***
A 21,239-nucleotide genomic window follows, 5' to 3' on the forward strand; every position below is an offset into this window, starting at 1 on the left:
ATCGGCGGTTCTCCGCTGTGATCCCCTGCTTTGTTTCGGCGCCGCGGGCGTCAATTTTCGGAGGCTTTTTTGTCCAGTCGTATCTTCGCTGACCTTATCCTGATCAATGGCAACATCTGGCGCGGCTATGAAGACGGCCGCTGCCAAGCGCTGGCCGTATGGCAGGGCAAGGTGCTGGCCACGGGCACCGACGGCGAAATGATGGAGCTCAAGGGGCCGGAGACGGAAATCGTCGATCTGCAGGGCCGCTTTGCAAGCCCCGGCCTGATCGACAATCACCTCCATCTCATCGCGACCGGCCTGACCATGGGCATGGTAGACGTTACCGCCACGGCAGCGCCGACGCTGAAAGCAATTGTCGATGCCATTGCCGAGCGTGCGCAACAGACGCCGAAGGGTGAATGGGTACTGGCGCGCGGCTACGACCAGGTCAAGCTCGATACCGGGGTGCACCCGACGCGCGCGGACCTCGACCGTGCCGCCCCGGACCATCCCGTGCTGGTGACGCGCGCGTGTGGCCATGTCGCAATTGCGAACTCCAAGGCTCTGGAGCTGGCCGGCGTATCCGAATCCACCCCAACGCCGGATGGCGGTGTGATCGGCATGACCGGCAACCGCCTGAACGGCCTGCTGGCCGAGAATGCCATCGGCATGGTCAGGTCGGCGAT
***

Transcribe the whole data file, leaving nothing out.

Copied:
A 21,239-nucleotide genomic window follows, 5' to 3' on the forward strand; every position below is an offset into this window, starting at 1 on the left:
ATCGGCGGTTCTCCGCTGTGATCCCCTGCTTTGTTTCGGCGCCGCGGGCGTCAATTTTCGGAGGCTTTTTTGTCCAGTCGTATCTTCGCTGACCTTATCCTGATCAATGGCAACATCTGGCGCGGCTATGAAGACGGCCGCTGCCAAGCGCTGGCCGTATGGCAGGGCAAGGTGCTGGCCACGGGCACCGACGGCGAAATGATGGAGCTCAAGGGGCCGGAGACGGAAATCGTCGATCTGCAGGGCCGCTTTGCAAGCCCCGGCCTGATCGACAATCACCTCCATCTCATCGCGACCGGCCTGACCATGGGCATGGTAGACGTTACCGCCACGGCAGCGCCGACGCTGAAAGCAATTGTCGATGCCATTGCCGAGCGTGCGCAACAGACGCCGAAGGGTGAATGGGTACTGGCGCGCGGCTACGACCAGGTCAAGCTCGATACCGGGGTGCACCCGACGCGCGCGGACCTCGACCGTGCCGCCCCGGACCATCCCGTGCTGGTGACGCGCGCGTGTGGCCATGTCGCAATTGCGAACTCCAAGGCTCTGGAGCTGGCCGGCGTATCCGAATCCACCCCAACGCCGGATGGCGGTGTGATCGGCATGACCGGCAACCGCCTGAACGGCCTGCTGGCCGAGAATGCCATCGGCATGGTCAGGTCGGCGAT